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Eggs with Roasted Red Pepper and Chardonnay Sauce

by BnB Finder April 15th, 2014 | Best BnB Bites, Recipes
Here's a very special way to cook a couple of eggs for an elegant breakfast, brunch, or light lunch. It's all in the sauce, which combines puréed roasted red pepper, white wine and heavy cream -- simple but sophisticated. The sauce adorns eggs that have simply been baked in ramekins (small baking dishes) with cream, butter, cheese, and dill -- a no-fuss alternative to more familiar poaching or omelet making. It takes a little longer, but the pepper can be roasted in advance. This recipe comes from The Inn at Tabbs Creek on Chesapeake Bay in Virginia,
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Italian Dipping Oil

by TT April 14th, 2014 | Recipes, Spreads & Sauces, Tapas Monday
Before my husband and son started their get healthy diet, we had a Tapas Monday dinner with an Italian theme.  There were grilled eggplant wheels topped with seasoned ricotta, garlic and cheese chicken sausage bites, and homemade focaccia served with dipping oil.  It was an indulgent and tasty way to end our Monday.

Dipping oils* have been all the rage at restaurants for many years.  Instead of serving your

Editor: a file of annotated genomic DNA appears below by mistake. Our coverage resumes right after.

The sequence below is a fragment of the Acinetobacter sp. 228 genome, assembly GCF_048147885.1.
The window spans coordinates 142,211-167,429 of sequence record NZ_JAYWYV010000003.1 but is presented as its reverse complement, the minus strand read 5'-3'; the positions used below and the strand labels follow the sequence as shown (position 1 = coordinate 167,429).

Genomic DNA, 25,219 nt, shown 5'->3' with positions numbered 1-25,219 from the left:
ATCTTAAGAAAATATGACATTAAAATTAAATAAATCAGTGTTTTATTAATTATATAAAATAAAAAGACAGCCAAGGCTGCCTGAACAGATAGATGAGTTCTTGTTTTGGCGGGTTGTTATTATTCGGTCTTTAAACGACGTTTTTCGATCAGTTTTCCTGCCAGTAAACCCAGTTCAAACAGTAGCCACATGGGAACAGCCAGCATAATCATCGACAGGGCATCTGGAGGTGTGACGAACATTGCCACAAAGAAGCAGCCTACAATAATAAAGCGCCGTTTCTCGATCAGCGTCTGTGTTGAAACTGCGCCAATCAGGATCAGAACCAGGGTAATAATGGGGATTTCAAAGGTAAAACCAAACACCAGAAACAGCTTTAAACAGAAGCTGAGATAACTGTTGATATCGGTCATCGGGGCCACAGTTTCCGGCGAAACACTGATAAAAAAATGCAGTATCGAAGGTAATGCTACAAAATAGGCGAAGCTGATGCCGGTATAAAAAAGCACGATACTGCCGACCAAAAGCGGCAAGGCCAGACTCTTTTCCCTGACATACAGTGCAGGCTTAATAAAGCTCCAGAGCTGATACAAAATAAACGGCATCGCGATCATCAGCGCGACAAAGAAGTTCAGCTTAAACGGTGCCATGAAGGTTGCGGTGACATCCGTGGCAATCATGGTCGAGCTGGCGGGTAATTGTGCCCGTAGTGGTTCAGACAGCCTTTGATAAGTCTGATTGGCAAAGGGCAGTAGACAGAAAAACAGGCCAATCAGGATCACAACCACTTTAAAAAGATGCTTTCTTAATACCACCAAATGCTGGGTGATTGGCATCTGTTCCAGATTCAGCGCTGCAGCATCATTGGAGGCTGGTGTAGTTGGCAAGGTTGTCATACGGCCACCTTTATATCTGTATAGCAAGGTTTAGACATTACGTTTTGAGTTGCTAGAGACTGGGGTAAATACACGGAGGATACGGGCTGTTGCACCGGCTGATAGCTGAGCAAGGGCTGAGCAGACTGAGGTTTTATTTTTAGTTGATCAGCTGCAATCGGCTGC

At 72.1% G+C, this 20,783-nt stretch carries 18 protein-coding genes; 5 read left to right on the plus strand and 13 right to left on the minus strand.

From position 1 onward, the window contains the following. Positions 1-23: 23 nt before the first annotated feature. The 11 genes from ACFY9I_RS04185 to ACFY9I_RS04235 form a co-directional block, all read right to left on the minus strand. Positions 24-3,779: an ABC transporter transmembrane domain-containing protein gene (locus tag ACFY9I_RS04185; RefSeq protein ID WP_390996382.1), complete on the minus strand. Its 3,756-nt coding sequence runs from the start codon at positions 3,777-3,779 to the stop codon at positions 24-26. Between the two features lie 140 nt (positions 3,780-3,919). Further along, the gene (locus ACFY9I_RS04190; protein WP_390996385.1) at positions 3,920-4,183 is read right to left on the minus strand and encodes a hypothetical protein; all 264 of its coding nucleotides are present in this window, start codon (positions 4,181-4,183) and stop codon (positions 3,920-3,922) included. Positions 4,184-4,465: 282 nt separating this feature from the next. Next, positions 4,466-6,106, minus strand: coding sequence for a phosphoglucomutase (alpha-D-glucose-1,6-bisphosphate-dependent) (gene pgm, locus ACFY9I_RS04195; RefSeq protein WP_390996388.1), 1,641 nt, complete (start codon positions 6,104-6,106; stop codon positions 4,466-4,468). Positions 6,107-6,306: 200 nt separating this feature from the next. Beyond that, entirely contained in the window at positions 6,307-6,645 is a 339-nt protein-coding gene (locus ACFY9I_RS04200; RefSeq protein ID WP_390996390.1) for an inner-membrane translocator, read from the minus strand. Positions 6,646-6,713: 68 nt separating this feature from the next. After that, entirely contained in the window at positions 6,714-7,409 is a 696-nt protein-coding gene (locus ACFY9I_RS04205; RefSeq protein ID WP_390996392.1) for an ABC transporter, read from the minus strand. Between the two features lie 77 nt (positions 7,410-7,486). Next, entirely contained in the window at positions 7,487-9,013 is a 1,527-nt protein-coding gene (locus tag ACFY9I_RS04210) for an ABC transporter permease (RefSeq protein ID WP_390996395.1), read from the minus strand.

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Homemade Cheese Sauce

by Jane Wangersky April 11th, 2014 | Recipes, Simple Solutions
If you've ever wondered what exactly was in that little packet of orange stuff that comes with packaged macaroni and cheese (Kraft Dinner, in Canada) -- well, I don't know either. And I don't know how it turns into cheese sauce when you mix it with milk and butter. But I have learned to make my own cheese sauce, and I know what's in that.

Cheese sauce is more than just melted cheese -- but not much more. (If you're in a real hurry, you can always just throw a slice or some shreds of cheese on top of hot
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A Food-Curdling Experience

by Jane Wangersky April 10th, 2014 | Cooking Basics
When I was still learning about making cheese sauce at home, I figured it wouldn't matter when I added the grated cheese to the hot milk – either before or after I'd thickened it with flour. I even thought it might be better to add the cheese before thickening. After all, as it melted it would add liquid to the sauce, and that might mean it would need more flour than I'd estimated for the milk alone. So the cheese went in early, and as the mixture heated up I saw how wrong I'd been. The cheese turned weirdly
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Chicken Pot Pie: Keeping the Filling Thick

by Elizabeth Skipper April 9th, 2014 | Ask the Chef
chicken pie dominic morelWhen I make chicken pot pie, I create a roux with butter and flour and then add chicken stock. Although it is fairly thick, after baking it seems watery when serving.  Is there a proper ratio for roux to stock or a step in making the filling that I am missing?

I'm not sure what ratio you're using to make your sauce/gravy, but here are the standards:

For one cup of thin sauce, use 1 TB each of butter and flour
For one cup of medium sauce, use 2 TB each butter and flour
For one cup thick sauce, use 3 TB each
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